Let's have a look then at today's Develop Learning.

My equation says 38 plus 23 is equal to.

I've got two questions.

Let's have a look at Question 1 first.

Should we add the tens or the ones first? You're going to have five seconds thinking time, and then we'll answer that question together.

Well done to those of you that have remembered we must add the ones first, otherwise, we get ourselves a bit stuck and confused when we come to regrouping and our columns don't work out correctly.

So we're going to always ask our ones first.

Next question.

Will our equation involve regrouping? Why or why not? Five seconds thinking time.

Okay, well done to those of you who said, yes, it will involve regrouping.

Why? Let's think about what we just talked about.

Look at our ones' column.

Eight plus three.

Eight add three I know makes a 11, that's greater than 10.

And I know that if makes 10 or more, I have to regroup.

So I'm always looking for these numbers here.

If they're a number bond of 10, they definitely have to be regrouped.

If they're a number bond of more than 10, if the sum of those two numbers is more than 10, then I know I have to regroup.

So, let's have a look then at how we can solve this equation.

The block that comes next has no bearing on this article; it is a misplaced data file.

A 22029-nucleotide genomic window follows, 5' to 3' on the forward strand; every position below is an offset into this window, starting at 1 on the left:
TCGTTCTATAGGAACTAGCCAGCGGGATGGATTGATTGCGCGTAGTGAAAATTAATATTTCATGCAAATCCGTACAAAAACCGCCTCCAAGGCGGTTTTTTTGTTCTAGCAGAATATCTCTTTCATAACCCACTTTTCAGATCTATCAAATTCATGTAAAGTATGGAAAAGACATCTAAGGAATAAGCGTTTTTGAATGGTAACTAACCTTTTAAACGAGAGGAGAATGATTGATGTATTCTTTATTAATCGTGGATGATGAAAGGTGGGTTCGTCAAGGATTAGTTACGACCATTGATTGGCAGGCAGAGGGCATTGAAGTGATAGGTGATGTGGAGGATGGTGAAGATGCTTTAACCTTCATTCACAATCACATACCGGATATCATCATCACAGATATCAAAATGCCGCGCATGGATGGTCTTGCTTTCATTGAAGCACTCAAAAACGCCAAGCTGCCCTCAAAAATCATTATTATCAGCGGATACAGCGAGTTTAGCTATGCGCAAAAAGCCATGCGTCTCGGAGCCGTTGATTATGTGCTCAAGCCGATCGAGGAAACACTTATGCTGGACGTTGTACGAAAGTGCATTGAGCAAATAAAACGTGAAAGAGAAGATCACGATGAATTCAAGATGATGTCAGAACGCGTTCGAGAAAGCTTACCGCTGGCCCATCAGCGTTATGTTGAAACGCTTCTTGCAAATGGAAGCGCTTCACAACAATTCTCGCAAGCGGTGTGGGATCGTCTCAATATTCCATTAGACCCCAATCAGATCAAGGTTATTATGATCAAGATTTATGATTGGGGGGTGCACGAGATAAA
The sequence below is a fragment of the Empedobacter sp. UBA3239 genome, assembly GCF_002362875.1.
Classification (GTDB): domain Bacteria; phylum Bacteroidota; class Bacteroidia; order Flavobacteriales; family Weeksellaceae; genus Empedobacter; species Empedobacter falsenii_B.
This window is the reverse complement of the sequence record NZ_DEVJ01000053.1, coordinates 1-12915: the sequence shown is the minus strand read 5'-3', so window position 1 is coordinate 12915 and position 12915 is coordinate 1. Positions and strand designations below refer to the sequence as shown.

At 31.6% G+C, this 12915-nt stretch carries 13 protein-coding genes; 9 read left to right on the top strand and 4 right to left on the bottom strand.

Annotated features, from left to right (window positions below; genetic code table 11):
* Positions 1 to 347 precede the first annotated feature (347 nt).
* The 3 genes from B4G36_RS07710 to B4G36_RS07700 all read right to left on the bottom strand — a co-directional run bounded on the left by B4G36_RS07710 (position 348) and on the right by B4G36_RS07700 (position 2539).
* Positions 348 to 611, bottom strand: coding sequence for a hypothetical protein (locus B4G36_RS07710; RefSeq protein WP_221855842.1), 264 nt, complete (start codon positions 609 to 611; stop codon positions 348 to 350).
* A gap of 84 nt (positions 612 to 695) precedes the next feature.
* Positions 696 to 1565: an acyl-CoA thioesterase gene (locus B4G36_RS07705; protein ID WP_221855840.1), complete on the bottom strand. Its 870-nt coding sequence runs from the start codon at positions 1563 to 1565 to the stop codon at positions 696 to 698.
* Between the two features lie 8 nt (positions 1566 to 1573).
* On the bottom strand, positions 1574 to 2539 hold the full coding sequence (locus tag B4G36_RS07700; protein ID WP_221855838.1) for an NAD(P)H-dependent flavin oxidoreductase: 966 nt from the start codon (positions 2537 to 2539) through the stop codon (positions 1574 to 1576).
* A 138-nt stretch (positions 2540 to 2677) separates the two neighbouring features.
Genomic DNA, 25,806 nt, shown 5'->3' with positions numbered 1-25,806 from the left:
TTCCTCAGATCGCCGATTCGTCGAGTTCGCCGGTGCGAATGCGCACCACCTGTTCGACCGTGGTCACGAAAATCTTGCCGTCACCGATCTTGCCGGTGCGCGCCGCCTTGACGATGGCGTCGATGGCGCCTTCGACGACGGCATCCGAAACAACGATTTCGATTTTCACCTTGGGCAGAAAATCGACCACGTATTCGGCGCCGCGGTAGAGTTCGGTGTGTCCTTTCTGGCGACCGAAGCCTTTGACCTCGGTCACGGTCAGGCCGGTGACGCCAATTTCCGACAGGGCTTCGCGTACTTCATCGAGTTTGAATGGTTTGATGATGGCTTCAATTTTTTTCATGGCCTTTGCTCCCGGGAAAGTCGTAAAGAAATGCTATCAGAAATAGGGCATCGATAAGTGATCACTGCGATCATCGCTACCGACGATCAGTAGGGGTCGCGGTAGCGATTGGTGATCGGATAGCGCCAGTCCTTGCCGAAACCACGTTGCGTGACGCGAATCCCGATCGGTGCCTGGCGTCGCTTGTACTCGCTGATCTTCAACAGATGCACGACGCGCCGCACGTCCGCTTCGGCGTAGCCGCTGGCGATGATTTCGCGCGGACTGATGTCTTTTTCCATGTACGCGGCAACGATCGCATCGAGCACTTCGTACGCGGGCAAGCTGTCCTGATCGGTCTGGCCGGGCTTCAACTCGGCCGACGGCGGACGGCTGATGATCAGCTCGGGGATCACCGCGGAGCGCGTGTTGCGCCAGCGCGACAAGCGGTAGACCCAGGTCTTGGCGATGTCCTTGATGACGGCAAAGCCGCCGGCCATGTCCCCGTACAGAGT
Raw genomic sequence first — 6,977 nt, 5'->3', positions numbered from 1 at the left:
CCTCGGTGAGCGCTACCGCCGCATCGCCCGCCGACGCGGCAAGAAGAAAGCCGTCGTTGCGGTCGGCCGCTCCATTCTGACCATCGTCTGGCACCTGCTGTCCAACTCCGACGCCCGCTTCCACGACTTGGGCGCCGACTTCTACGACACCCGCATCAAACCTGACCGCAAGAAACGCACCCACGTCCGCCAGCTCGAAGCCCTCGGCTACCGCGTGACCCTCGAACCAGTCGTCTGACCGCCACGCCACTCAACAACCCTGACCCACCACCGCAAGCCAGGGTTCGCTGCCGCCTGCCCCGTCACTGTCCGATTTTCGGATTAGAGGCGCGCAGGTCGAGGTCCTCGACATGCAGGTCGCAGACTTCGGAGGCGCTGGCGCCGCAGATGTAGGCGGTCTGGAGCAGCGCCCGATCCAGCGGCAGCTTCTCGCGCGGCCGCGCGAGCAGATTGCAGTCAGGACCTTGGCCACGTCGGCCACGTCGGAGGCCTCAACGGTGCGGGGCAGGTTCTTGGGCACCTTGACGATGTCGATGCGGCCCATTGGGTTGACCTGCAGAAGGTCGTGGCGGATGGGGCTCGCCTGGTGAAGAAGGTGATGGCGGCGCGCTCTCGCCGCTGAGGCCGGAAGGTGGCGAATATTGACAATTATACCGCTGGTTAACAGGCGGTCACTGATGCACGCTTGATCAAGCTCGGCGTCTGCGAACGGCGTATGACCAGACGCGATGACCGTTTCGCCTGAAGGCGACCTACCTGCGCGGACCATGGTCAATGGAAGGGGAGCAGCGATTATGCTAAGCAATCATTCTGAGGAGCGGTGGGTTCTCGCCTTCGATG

So, we've partitioned 38 into three tens, one, two, three, and eight ones, one, two, three, four, five, six, seven, eight.

We partitioned 23 into two tens, and one, two, three.

Then we must start with our ones.

So, we're going to do eight ones add three ones.

So, we've got eight, nine, 10, 11.

Let's see, we've got 11 dienes here.

Let's count them to check.

One, two, three, four, five, six, seven, eight, nine, 10, 11.

Got 11 ones here.

Now I need to do something very similar to what we did before, but there's a slight difference.

So this time we have to regroup our 11 for one 10, because there's one 10 in 11, and one one, because there is one one in 11.

So, this represents here, the 11.

You can imagine that here as 11.

Now, I've done the ones' column.

Well done to those of you who are saying yes miss, you must do the tens' column next.

So let's look.

We now have one, two, three, four, five, six tens, which is the same as saying 60, but we need to put six tens in our tens' column.

Here we go.

One, two, three, four, five, six.